Wednesday, July 19, 2023

Christian Brothers accused of shielding assets from sex abuse victim, court told

Lawyers for a man who was sexually abused by a now retired Christian Brother have accused the order of pursuing what they called a “despicable agenda” to get rid of his civil case cheaply and discourage others from taking similar legal actions against the order.

Paul Hendrick who was principal of the CBS school on Westland Row, was jailed for three and half years earlier this month for the repeated sexual abuse of one of his students, Kenneth Grace when he was a pupil.

Mr Grace told the Circuit Criminal Court that Hendrick was a monster who had destroyed his childhood. He said he was sexually and mentally abused by Hendrick over four years beginning in May 1980.

Legal system

Mr Grace began a legal action for damages against the Christian brothers in 2019. His lawyers told the High Court on Tuesday that this action was no further on, four years later, because of the way the Christian Brothers had chosen to deal with the case.

Senior Counsel, John Gordon said the Christian Brothers were playing “ducks and drakes with the legal system”. 

He said they had refused to nominate the current provincial leader of the order or the previous provincial leader to represent the order in the proceedings.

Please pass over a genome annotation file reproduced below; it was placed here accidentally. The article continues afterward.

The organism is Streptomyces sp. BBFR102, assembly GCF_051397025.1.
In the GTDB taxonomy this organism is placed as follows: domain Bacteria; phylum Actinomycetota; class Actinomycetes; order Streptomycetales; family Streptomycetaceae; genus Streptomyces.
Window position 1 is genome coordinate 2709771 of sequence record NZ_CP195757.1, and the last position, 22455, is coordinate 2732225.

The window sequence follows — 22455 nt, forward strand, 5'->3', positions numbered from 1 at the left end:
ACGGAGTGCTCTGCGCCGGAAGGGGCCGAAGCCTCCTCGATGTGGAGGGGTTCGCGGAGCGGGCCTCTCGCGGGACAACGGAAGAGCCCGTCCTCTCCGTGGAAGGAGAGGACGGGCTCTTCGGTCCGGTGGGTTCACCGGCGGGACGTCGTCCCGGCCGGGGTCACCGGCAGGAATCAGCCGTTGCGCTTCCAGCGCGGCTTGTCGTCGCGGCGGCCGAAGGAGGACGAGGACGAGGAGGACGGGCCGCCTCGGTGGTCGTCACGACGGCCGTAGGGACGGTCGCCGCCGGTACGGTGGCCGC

Instead, they had forced Mr Grace to sue all the individual Christian Brothers who were members of the order at the time he was abused. 

Mr Gordon said they were only given the names of those members after they got a High Court order in 2021.

Mr Gordon told the court the only possible purpose of the strategy was to place Mr Grace at a disadvantage in any dealings with the Christian brothers.

He said they were trying to force Mr Grace into mediation to get rid of his case as cheaply as possible and to discourage others from pursuing the Christian brothers because it was so “troublesome”. 

He described it as a “horrible, distasteful, despicable” agenda.


The case was before the High Court as the lawyer representing the previous provincial leader Brother Edmund Garvey and the current leader, Brother David Gibson, in their personal capacities, sought an order compelling both sides to enter into mediation.

After hearing submissions from the legal sides Mr Justice Tony O’Connor ruled in the circumstances of the case he was not satisfied mediation would assist in reaching a settlement.

The court also heard that there are 120 defendants in the case. Judgement has been granted against 91 in default of defence 14 are dead and nine live abroad and applications have yet to be brought against three other Irish defendants.

The case will come back before the courts on October 10 when it is expected a hearing date will be sought.

Counsel said one of the things Mr Grace would like to receive is an apology, not just from Hendrick, but from the order.

It was also claimed there was a “systematic effort” by the order to divest themselves of assets. 

Mr Gordon said the only outcome of this would be to mean that those with claims against the order were left with less to compensate them.

This claim was strongly denied by the barrister representing Brother Garvey and Brother Gibson. 

Barrister Karl Finnegan said this was not the case at all in relation to the defendants he represented. 

But he said there was no evidence at all of any attempts by the order to shield assets.